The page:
Threat of Europe’s break-up grows as old ghosts emerge

As recently as 2018, Italy, the EU’s third largest economy, threatened to leave the eurozone.
Unlike northern European economies, its GDP was still below pre-crisis levels, unemployment remained at staggeringly high levels and the success of Eurosceptic parties in the elections that year meant that an exit seemed like a possibility. realistic perspective. If that had happened, it would have dealt a severe blow to the cohesion of the euro zone and to the future of the “European project”.

The threat of renewed pressure for a “Grexit” and a “Quitaly” has reappeared with the turn in the ECB’s monetary policies.

The surge in inflation in Europe and the response it dictates to the ECB highlight and exacerbate the flaws in the European project.

While southern European economies and banks are in much better shape than they were in 2008 after major banking reforms across the eurozone, Greece and Italy remain heavily indebted and their economies that are relatively weak and therefore sensitive to a sudden spike in interest rates.

Italy’s debt-to-GDP ratio is trending towards 150%, Greece’s towards 200%, even as rates rise and economic growth slows in the euro zone. Stagflation – a recession in Europe even though inflation and therefore interest rates remain high – seems likely.

Yields on Italian and Greek government bonds in debt markets are already rising rapidly. Yields on Italian 10-year bonds were around 1.2% at the start of this year, but are now above 4%. Greek government bonds had yields of around 1.3 percent at the start of the year, but are now yielding 4.7 percent.


As these debts mature, they will need to be refinanced at much higher rates, in weaker economies and, once the ECB’s asset purchases are completed on July 1, without the support of purchases. of ECB bonds.

The intensification of pressure on the two weakest economies in southern Europe – Spain and Portugal are in much stronger forms than a decade ago – has resurfaced the threat to the euro area itself.

At this stage, this threat is not acute, but the resumption of the debate on the potential for “fragmentation” of the euro zone signals that the pressures are building.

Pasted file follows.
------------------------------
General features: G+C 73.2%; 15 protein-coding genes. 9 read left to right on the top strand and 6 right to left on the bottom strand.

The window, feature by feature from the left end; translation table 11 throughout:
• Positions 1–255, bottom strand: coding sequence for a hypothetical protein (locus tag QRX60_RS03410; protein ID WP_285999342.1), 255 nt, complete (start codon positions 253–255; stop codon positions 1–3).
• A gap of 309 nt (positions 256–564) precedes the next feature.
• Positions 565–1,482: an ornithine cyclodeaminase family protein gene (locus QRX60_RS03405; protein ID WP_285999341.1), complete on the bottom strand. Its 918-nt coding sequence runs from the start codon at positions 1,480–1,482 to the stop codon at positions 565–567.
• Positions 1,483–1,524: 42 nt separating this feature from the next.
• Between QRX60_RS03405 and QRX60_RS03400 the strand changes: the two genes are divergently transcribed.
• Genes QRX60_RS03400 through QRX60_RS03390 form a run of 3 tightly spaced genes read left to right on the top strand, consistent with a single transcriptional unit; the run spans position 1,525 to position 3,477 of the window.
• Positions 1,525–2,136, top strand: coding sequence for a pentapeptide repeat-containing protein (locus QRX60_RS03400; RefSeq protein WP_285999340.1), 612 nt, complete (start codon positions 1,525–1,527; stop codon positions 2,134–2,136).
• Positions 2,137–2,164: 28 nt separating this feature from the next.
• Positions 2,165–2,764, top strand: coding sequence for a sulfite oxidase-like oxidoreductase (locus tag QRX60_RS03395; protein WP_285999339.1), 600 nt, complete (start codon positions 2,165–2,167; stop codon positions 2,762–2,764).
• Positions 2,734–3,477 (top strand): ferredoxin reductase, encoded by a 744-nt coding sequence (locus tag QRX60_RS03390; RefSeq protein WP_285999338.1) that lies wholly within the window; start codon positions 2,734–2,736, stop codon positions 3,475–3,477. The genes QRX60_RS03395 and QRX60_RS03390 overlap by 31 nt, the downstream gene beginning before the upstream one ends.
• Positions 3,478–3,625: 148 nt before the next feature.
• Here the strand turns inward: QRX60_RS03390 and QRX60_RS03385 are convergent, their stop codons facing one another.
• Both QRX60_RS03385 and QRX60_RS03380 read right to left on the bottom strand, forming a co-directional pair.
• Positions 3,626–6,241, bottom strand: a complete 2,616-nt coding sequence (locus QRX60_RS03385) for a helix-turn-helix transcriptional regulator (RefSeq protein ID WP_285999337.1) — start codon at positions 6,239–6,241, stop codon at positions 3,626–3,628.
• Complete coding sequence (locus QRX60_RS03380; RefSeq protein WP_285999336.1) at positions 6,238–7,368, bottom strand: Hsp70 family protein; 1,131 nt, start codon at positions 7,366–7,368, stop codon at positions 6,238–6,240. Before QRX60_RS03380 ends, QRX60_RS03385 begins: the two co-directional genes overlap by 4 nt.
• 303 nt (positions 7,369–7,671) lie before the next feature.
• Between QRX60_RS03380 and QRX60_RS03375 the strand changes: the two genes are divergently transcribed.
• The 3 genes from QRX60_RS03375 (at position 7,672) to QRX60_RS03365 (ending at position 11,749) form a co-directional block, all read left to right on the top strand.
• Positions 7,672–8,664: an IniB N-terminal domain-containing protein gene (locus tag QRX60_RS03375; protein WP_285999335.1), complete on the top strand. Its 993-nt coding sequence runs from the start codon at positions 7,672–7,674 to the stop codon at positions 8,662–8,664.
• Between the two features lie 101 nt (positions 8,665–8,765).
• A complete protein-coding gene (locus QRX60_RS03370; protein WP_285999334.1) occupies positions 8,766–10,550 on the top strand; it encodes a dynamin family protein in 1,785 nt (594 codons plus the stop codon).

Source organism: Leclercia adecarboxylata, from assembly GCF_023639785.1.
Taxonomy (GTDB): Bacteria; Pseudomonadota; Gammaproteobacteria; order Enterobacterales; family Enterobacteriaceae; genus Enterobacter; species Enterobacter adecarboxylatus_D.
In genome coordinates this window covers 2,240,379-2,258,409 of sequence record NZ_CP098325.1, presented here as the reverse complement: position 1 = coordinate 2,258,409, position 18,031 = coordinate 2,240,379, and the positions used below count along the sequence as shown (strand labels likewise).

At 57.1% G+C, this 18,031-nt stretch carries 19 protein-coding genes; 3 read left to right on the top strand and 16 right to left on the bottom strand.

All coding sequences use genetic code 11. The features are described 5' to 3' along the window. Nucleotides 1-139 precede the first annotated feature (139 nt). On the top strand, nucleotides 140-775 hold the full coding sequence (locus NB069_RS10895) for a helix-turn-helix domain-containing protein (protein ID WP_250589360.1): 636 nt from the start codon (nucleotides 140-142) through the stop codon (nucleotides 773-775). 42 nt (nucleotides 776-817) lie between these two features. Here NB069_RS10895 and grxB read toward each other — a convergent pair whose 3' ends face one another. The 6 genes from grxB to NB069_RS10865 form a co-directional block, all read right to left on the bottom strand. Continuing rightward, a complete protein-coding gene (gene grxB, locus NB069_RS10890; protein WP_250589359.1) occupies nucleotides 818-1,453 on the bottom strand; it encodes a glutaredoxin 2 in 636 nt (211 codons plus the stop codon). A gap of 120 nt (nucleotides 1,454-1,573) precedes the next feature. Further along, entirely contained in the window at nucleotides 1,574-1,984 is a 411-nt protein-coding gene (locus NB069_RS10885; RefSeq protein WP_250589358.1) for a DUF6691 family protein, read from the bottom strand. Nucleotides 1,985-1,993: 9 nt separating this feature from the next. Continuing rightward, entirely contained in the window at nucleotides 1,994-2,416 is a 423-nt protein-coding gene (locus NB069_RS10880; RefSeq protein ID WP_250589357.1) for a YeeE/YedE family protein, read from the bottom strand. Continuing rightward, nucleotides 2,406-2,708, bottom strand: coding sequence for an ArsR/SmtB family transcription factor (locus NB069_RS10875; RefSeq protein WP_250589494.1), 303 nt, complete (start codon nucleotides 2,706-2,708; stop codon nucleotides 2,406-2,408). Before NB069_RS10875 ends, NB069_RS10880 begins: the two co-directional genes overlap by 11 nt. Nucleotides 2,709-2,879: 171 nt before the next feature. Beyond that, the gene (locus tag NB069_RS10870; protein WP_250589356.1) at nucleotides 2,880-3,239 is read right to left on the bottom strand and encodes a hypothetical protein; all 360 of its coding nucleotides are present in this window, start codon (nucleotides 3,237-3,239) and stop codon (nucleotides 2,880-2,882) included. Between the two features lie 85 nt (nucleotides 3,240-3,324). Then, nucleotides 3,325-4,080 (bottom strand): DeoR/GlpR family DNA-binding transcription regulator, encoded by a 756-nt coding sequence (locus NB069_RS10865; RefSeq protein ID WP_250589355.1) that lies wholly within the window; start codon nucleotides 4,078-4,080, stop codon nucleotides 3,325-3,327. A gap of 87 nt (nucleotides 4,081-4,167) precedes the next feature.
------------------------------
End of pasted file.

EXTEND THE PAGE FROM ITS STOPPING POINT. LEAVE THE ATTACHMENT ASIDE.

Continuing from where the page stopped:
The much-watched relationship between Greek and Italian bond yields and Germany’s is moving in the wrong direction.

At the start of the year, when German bonds were trading at negative yields, the spread between German and Italian 10-year bond yields was just under 1.4 percentage points and, for bonds Greeks, by 1.5 percentage points. This week, those spreads have exploded to over 2.4 percentage points and 2.9 percentage points respectively.

The Italian and Greek economies are particularly vulnerable to interest rate hikes.Credit:Getty Images

Although they are far from the five percentage points recorded during the worst of the eurozone debt crises (which Mario Draghi cooled with his “everything that’s necessary” promise mid-2012) they are the largest since the start of the pandemic and are growing rapidly.

Lagarde is aware of the threat even as she has pledged the ECB to end QE and raise eurozone interest rates at each of the next two meetings. She indicated that there will be a 25 basis point increase next month and potentially a larger increase in September.

She promised to tackle the “unwarranted” fragmentation of the euro zone and said the ECB would deploy its existing tools and new tools if necessary to avoid a serious divergence in financial conditions within the euro zone, although no one Seems at all sure what these “new tools” might be.

In past episodes, the strongest economies in Northern Europe have resisted efforts to mutualize the debts of Southern economies.


Structural vulnerabilities in the Eurozone – members share a common currency and a free trade and travel area but retain economic and political sovereignty – which were exposed during and after the financial crisis have not been resolved and therefore the divergent nature of their economies threatens the stability of the zone in times of stress.

Soaring inflation in Europe and the response it dictates from the ECB highlight and exacerbate these flaws in the European project. The ECB will probably manage, as before, but there may be difficult and tense moments before the threat of fragmentation dissipates.

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